Science-Based Design of High-Performance BubblegumPublic Deposited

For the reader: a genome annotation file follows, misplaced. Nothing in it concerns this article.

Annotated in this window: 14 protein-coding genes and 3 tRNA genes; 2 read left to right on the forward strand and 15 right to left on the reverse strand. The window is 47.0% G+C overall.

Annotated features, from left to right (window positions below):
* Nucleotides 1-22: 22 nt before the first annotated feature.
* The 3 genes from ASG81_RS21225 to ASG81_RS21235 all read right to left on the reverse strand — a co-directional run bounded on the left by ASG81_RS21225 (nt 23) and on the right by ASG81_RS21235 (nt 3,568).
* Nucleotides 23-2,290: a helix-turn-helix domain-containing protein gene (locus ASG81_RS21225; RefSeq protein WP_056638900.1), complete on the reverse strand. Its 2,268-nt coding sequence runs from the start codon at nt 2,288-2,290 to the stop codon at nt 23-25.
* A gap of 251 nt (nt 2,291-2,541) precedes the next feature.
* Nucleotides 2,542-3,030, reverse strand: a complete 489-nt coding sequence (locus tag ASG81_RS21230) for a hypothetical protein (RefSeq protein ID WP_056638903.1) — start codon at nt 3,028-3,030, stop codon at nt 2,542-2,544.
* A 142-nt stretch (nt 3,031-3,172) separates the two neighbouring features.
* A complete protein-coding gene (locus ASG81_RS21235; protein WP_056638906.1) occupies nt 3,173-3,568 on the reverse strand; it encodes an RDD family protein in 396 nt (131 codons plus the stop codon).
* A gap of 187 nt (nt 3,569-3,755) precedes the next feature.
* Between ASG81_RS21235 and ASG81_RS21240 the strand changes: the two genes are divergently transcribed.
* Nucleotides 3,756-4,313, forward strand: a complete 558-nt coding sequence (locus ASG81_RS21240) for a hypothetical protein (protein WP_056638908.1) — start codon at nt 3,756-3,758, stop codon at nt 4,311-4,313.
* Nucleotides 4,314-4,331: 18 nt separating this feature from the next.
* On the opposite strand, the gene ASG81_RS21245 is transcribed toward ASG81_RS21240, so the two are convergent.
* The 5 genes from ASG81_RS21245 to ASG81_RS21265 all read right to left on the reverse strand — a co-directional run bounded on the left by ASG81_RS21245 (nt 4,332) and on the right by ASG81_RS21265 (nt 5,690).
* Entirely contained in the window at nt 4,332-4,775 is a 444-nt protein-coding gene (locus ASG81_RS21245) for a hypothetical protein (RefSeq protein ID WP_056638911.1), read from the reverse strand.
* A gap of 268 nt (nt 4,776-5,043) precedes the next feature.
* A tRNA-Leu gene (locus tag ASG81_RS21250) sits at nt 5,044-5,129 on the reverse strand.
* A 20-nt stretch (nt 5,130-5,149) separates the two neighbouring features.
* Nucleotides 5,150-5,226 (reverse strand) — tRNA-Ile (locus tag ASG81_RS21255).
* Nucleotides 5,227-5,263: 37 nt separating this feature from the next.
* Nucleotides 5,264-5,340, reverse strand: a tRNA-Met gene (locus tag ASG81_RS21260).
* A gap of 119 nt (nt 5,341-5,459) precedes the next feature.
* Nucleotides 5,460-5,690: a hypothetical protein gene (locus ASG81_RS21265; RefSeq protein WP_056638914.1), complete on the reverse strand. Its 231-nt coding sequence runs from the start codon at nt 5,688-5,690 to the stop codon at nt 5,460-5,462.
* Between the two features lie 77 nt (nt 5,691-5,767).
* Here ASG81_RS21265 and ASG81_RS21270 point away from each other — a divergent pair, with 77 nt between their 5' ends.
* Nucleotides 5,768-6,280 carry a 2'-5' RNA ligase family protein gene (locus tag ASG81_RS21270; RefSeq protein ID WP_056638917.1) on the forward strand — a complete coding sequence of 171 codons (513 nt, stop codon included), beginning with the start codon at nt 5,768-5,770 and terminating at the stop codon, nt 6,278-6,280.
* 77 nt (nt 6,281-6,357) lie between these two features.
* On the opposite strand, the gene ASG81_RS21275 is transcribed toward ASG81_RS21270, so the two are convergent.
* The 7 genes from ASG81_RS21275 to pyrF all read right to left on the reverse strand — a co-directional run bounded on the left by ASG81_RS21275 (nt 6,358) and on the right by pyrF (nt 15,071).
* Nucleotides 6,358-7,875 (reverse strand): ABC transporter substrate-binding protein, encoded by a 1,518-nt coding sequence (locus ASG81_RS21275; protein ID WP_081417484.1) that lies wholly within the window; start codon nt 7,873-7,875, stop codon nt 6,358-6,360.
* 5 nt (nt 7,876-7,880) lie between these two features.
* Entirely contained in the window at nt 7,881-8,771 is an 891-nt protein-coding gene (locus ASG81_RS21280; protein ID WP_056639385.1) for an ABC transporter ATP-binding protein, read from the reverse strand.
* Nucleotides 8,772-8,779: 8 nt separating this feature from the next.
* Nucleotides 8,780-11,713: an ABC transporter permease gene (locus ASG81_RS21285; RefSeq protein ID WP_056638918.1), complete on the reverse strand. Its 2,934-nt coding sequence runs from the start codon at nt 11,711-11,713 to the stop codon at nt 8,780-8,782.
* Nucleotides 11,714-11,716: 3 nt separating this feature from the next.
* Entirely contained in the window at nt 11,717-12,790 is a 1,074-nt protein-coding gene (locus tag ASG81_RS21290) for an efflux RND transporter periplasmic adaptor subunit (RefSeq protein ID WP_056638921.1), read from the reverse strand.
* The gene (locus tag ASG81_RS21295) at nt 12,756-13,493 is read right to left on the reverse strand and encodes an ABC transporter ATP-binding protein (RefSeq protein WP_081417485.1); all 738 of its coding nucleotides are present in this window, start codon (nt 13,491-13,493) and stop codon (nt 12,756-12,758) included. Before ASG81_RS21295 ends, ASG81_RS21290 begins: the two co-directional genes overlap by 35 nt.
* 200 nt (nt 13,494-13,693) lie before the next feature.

A multicomponent bimodal poly(vinyl acetate) (PVAc) polymer composite has been scientifically designed to increase biaxial plastic flow stabilization for the achievement of large biaxial deformations. For this, a systems-based approach was used for the computational materials design of a high performance bubblegum whose mean in-vivo bubble diameter exceeds that of its predecessor by 50% and is capable of inflation to diameters up to ~11 inches. Furthermore, the designed bubblegum has bubble diameters comparable or greater than those of more complex, empirically developed, commercial bubblegums. The relatively simpler bubblegum contains a bimodal PVAc molecular weight distribution (MWD) which imparts optimal biaxial flow stabilization through the use of a parametrically designed molecular weight ratio (MWR) and high molecular weight (HMW) fraction. The HMW portion of the PVAc gum base strain hardens during plastic deformation for the stabilization of uniform biaxial plastic flow. A parametric thickness reduction model was developed from a literature survey of PE film blowing technology for the design of PVAc MWR and HMW fraction in bimodal PVAc gum base. A secondary model describing the effects of gum base composition on gum viscosity was developed for the constraint of bimodal PVAc bubblegum designs to acceptable chew viscosities. These models were combined in the computational systems design of bubblegum prototypes. In-vivo gum performance was characterized and mechanistically correlated to constitutive uniaxial exponential strain hardening behavior in gum base. A model was developed which indicates a transition from unstable to stable biaxial plastic flow at a uniaxial strain hardening parameter (k = 1/σ*dσ/dε) of ~1.5 and indicating an onset of fracture mediated plastic flow at k-values above ~4.5. More directly, stabilizing exponential biaxial flow behavior was demonstrated using a semi-(in vitro) biaxial inflation technique. Conceptual alternative molecular architectures were also investigated for the potential development of novel gum base systems. In this work, characterization was performed on two block copolymers with potential for enhanced biaxial strain hardening. Both systems demonstrated potential but were found to ultimately be insufficient for use as gum base additives for biaxial flow stabilization.